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The background history of the name Dunckent starts in ancient Scotland among the Pictish people. The name Dunckent is derived from the Gaelic Donnchad, Duncha, Donnachadh and others which literally means brown warrior.

Early Origins of the Dunckent family


The surname Dunc Kent was first found in Forfarshire part of the Tayside region of North Eastern Scotland, and present day Council Area of Angus, where the Clan has a long and distinguished history dating back to before 1000 AD. They claim descent from Dunchad, the 11th Abbott of Iona who died in 717. He was also the progenitor of the Robertsons. On their maternal side, they are related to King Duncan of Scotland who was killed by MacBeth. The Robertsons or Clan Donnachaidh derive their name and ancestry from Fat Duncan (Donnchadh Reamhar) who was chief of the Clan at the time of Robert the Bruce and led the clan at the Battle of Bannockburn in 1314.

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Early History of the Dunckent family

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Early History of the Dunckent family


This web page shows only a small excerpt of our Dunckent research.
Another 151 words (11 lines of text) covering the years 1451, 1703, 1745, 1649, 1735, 1731, 1804, 1800 and are included under the topic Early Dunckent History in all our PDF Extended History products and printed products wherever possible.

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Dunckent Spelling Variations

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Dunckent Spelling Variations


Prior to the invention of the printing press in the last hundred years, documents were basically unique. Names were written according to sound, and often appeared differently each time they were recorded. Spelling variations of the name Dunckent include Duncan, Dunecan, Dunkan, Junkan, Junkin, Duncans, Dunkans, Dunckane, Dunkane, Dunekan, Duncin, Duncen, Duncine, Junken and many more.

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Early Notables of the Dunckent family (pre 1700)

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Early Notables of the Dunckent family (pre 1700)


Notable amongst the Clan at this time was Daniel Duncan (1649-1735) French-born, Scottish physician, Huguenot by religion, known as a writer of iatrochemical works; and Adam Duncan (1731-1804), who entered the Royal Navy...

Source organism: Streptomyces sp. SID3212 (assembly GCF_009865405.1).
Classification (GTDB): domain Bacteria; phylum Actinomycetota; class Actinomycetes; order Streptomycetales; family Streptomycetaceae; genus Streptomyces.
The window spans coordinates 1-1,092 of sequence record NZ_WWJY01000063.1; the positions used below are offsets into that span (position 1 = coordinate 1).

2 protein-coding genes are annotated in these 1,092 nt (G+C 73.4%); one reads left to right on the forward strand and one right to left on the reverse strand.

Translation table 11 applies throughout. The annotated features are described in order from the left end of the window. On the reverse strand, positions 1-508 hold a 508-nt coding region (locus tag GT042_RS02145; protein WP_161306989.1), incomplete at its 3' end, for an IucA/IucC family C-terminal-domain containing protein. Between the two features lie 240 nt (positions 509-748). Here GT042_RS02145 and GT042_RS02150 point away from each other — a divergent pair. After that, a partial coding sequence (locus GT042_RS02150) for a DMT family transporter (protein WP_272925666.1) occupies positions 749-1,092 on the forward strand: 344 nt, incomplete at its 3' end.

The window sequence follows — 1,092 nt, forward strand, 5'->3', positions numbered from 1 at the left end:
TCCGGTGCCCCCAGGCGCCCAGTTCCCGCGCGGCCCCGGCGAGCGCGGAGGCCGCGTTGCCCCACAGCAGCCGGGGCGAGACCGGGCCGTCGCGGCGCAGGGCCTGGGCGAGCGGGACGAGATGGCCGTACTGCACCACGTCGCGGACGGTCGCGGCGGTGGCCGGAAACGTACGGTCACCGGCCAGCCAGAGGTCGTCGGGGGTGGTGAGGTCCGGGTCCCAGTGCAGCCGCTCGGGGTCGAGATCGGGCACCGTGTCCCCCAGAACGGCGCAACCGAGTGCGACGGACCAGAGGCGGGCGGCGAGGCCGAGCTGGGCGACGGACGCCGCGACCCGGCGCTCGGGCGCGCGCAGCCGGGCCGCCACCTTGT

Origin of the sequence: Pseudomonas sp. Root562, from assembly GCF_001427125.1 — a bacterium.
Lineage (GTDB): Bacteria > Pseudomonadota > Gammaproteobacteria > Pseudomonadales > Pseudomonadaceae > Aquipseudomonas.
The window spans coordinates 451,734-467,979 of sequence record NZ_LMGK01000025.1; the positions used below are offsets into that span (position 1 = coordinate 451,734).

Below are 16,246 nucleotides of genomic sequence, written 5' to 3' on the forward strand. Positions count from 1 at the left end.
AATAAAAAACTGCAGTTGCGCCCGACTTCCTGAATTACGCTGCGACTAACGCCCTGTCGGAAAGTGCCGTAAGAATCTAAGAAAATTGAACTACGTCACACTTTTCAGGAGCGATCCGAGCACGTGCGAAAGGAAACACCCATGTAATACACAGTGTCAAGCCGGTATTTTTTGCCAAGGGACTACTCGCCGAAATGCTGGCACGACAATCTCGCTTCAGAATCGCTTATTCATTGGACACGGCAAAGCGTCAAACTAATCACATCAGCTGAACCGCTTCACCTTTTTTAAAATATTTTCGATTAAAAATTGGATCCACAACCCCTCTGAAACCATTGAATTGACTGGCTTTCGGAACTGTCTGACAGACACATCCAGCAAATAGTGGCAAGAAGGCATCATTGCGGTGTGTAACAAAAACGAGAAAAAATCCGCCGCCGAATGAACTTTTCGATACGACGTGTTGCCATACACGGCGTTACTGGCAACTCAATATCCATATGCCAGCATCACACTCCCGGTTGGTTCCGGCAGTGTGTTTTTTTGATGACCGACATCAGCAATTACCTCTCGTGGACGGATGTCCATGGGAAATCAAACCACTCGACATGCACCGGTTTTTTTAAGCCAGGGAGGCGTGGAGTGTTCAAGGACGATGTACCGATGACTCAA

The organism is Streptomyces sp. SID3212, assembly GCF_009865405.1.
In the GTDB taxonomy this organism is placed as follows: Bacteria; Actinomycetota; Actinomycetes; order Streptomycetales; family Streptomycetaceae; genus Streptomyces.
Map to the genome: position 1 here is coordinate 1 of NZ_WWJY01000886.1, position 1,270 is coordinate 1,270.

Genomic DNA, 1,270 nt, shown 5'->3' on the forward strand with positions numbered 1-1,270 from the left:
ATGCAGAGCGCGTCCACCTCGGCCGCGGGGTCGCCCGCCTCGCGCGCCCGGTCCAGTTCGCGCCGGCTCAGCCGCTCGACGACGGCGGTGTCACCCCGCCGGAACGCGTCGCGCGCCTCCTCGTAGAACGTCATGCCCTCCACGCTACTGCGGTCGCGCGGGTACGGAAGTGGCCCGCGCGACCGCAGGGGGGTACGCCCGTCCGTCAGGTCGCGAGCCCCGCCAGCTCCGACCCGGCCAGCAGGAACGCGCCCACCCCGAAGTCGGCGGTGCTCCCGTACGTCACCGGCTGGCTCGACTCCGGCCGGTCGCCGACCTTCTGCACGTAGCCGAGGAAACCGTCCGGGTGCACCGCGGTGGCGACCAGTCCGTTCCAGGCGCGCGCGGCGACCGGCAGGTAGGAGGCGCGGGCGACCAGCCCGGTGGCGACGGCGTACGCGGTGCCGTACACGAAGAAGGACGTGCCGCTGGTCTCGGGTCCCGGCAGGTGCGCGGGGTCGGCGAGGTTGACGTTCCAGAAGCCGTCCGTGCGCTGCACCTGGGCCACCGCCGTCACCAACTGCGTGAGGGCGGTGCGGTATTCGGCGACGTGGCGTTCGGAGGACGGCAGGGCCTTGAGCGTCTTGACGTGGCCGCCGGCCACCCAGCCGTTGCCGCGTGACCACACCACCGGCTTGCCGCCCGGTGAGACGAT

Another 33 words (2 lines of text) are included under the topic Early Dunckent Notables in all our PDF Extended History products and printed products wherever possible.

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Migration of the Dunckent family to Ireland

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Migration of the Dunckent family to Ireland


Some of the Dunckent family moved to Ireland, but this topic is not covered in this excerpt.
Another 129 words (9 lines of text) about their life in Ireland is included in all our PDF Extended History products and printed products wherever possible.

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Migration of the Dunc Kent family to the New World and Oceana

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Migration of the Dunckent family to the New World and Oceana


The freedom of the North American colonies was enticing, and many Scots left to make the great crossing. It was a long and hard journey, but its reward was a place where there was more land than people and tolerance was far easier to come by. Many of these people came together to fight for a new nation in the American War of Independence, while others remained loyal to the old order as United Empire Loyalists. The ancestors of Scots in North America have recovered much of this heritage in the 20th century through Clan societies and other such organizations. A search of immigration and passenger lists revealed many important and early immigrants to North America bearing the name of Dunckent: David Duncan who settled in New Hampshire in 1718; George Duncan settled in Georgia in 1737; John Duncan settled in New Hampshire in 1716; Nathanial Duncan settled in Nantasket in 1630.

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The Dunckent Motto

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The Dunckent Motto


The motto was originally a war cry or slogan. Mottoes first began to be shown with arms in the 14th and 15th centuries, but were not in general use until the 17th century. Thus the oldest coats of arms generally do not include a motto. Mottoes seldom form part of the grant of arms: Under most heraldic authorities, a motto is an optional component of the coat of arms, and can be added to or changed at will; many families have chosen not to display a motto.

Motto: Disce pati
Motto Translation: Learn to suffer.


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Dunckent Family Crest Products

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Dunckent Family Crest Products



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